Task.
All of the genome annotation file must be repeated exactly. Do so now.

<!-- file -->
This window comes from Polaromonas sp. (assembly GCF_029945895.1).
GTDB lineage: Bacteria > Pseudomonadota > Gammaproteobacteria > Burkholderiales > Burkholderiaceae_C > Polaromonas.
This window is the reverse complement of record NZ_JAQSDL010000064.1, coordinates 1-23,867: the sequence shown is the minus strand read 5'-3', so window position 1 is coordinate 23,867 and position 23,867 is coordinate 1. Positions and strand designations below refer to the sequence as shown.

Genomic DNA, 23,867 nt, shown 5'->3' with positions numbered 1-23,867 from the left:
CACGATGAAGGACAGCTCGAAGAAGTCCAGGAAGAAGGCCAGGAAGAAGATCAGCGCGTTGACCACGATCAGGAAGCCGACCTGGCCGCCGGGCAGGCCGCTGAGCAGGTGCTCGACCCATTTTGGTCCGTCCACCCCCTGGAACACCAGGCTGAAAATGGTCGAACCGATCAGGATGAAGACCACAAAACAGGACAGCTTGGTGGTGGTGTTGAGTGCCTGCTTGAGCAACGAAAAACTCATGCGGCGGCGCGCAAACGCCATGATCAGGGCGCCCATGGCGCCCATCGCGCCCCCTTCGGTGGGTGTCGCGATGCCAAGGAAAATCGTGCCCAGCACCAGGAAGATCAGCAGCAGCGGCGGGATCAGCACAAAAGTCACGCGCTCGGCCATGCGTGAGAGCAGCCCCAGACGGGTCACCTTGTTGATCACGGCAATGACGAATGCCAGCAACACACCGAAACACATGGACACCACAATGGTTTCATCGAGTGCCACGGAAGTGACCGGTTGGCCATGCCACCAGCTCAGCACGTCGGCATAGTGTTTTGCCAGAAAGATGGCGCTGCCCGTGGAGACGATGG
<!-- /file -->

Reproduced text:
This window comes from Polaromonas sp. (assembly GCF_029945895.1).
GTDB lineage: Bacteria > Pseudomonadota > Gammaproteobacteria > Burkholderiales > Burkholderiaceae_C > Polaromonas.
This window is the reverse complement of record NZ_JAQSDL010000064.1, coordinates 1-23,867: the sequence shown is the minus strand read 5'-3', so window position 1 is coordinate 23,867 and position 23,867 is coordinate 1. Positions and strand designations below refer to the sequence as shown.

Genomic DNA, 23,867 nt, shown 5'->3' with positions numbered 1-23,867 from the left:
CACGATGAAGGACAGCTCGAAGAAGTCCAGGAAGAAGGCCAGGAAGAAGATCAGCGCGTTGACCACGATCAGGAAGCCGACCTGGCCGCCGGGCAGGCCGCTGAGCAGGTGCTCGACCCATTTTGGTCCGTCCACCCCCTGGAACACCAGGCTGAAAATGGTCGAACCGATCAGGATGAAGACCACAAAACAGGACAGCTTGGTGGTGGTGTTGAGTGCCTGCTTGAGCAACGAAAAACTCATGCGGCGGCGCGCAAACGCCATGATCAGGGCGCCCATGGCGCCCATCGCGCCCCCTTCGGTGGGTGTCGCGATGCCAAGGAAAATCGTGCCCAGCACCAGGAAGATCAGCAGCAGCGGCGGGATCAGCACAAAAGTCACGCGCTCGGCCATGCGTGAGAGCAGCCCCAGACGGGTCACCTTGTTGATCACGGCAATGACGAATGCCAGCAACACACCGAAACACATGGACACCACAATGGTTTCATCGAGTGCCACGGAAGTGACCGGTTGGCCATGCCACCAGCTCAGCACGTCGGCATAGTGTTTTGCCAGAAAGATGGCGCTGCCCGTGGAGACGATGG